During the Obama years, the Center for American Progress reliably cheered on the administration’s education policies. As one after another failed, CAP never backed down. Charter schools good. Closing schools good. Common Core great. Despite the convergence of evidence that these policies did not work, that they destabilized fragile urban neighborhoods, that they demoralized teachers and created shortages, CAP never wavered.

As Peter Greene shows in this post, the CAP has learned nothing from the past 15 years of failed reforms. They are still pushing policy ideas cribbed from the GOP.

They still are pushing state takeovers and turnarounds.

He writes:

”And what example do folks who support takeovers and turnarounds like to cite? Of course, it’s New Orleans. Do we really have to get into all the ways that the privatization of the New Orleans school system is less than a resounding success? Or let’s discus the Tennessee experiment in a recovery school district, in which the state promised to turn the bottom five percent into the top schools in the state, and they utterly failed. As in, the guy charged with making it happened gave up and admitted that it was way harder than he thought it would be, failed.

“The whole premise of a state takeover is that somebody in the state capital somehow knows more about how to make a school work than the people who work there (or, in most cases, can hire some guy who knows because he graduated from an ivy league school and spent two years in a classroom once). The takeover model still holds onto a premise that many reformsters, to their credit, have moved past: that trained professional educators who have devoted their adult lives to working in schools– those people are the whole problem. It’s insulting, it’s stupid, and it’s a great way to let some folks off the hook, like, say, the policy makers who consistently underfund some schools.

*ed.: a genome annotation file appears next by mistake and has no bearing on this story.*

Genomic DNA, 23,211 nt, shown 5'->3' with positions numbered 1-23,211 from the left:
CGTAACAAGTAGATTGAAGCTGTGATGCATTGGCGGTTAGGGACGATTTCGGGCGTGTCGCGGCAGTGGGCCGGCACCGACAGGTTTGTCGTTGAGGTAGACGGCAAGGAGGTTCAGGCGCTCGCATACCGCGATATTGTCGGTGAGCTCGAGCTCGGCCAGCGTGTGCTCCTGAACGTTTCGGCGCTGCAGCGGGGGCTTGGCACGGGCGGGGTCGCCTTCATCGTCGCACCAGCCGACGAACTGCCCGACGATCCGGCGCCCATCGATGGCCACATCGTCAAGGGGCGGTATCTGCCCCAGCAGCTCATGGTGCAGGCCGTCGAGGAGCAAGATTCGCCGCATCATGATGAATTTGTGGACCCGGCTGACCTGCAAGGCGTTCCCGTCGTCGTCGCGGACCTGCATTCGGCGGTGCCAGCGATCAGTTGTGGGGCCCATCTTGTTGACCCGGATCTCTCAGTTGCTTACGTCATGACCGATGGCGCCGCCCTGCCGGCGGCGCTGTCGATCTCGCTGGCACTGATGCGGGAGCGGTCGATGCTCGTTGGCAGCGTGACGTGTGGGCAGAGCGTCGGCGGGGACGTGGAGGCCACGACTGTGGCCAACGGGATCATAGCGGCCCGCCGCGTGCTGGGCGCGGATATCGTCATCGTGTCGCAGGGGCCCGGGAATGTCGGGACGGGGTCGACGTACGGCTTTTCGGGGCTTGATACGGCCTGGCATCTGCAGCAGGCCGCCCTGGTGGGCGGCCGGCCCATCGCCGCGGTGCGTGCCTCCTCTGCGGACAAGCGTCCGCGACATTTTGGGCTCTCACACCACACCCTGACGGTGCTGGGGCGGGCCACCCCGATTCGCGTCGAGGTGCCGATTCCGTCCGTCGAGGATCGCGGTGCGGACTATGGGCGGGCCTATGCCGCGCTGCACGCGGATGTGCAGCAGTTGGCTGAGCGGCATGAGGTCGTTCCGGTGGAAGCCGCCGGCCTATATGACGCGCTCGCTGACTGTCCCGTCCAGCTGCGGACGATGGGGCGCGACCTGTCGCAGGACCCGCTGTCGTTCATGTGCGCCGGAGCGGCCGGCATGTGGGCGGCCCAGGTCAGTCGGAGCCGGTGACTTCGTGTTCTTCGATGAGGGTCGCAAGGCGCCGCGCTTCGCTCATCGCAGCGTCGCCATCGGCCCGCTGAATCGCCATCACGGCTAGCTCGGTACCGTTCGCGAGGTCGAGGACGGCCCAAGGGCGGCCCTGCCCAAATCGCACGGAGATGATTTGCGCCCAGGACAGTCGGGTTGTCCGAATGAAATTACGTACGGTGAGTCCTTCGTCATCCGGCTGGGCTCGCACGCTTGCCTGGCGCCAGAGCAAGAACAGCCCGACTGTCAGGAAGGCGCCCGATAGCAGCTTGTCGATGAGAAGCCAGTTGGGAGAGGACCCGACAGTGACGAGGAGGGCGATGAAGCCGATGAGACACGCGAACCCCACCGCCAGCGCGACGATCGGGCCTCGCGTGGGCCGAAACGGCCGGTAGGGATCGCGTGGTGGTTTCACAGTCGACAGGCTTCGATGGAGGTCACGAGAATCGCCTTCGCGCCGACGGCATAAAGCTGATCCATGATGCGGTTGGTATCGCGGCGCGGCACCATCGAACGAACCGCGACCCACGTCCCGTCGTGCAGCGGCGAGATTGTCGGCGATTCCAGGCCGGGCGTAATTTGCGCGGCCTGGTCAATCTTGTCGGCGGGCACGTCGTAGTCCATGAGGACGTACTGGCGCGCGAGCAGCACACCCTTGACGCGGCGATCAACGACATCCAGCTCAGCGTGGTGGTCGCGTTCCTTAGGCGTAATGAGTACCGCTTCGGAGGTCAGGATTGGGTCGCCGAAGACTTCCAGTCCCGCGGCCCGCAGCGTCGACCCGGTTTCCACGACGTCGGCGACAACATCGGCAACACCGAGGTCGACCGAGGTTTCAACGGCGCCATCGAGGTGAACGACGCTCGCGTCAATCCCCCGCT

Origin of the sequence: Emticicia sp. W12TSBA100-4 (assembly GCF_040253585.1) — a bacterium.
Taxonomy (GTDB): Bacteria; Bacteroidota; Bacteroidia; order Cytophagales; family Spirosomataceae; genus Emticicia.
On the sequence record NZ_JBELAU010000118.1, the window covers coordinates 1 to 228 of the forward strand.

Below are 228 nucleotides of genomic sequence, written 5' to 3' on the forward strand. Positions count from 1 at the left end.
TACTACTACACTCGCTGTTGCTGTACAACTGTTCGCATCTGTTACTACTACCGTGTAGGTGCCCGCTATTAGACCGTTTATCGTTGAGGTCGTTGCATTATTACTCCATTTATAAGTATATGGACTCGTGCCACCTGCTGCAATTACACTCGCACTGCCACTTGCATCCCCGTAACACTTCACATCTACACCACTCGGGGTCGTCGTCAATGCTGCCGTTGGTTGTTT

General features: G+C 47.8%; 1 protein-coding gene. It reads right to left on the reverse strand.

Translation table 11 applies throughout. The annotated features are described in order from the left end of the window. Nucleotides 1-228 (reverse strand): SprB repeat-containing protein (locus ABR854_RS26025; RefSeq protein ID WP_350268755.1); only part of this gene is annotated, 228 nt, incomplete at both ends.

“Most importantly, at this point, there isn’t a lick of evidence that it works.

“We have the results of the School Improvement Grants used by the Obama administration to “fix” schools, and the results were that SIG didn’t accomplish anything (other than, I suppose, keeping a bunch of consultants well-paid). SIG also did damage because it allowed the current administration and their ilk to say, “See? Throwing money at schools doesn’t help.” But the real lesson of SIG, which came with very specific Fix Your School instructions attached, was that when the state or federal government try to tell a local school district exactly how things should be fixed, instead of listening to the people who live and work there, nothing gets better. That same fundamental flaw is part of the DNA of the takeover/turnaround approach.

“But CAP is excited about ESSA because some states have included this model in their plan. So, yay.”

Worst of all, CAP ends it’s paean to ESSA by linking to a paper produced by a Jeb Bush’s Chiefs for Change.

If proof is needed of a mind meld between “centrist” Democrats and free-market, DeVos-style Republicans, This is it.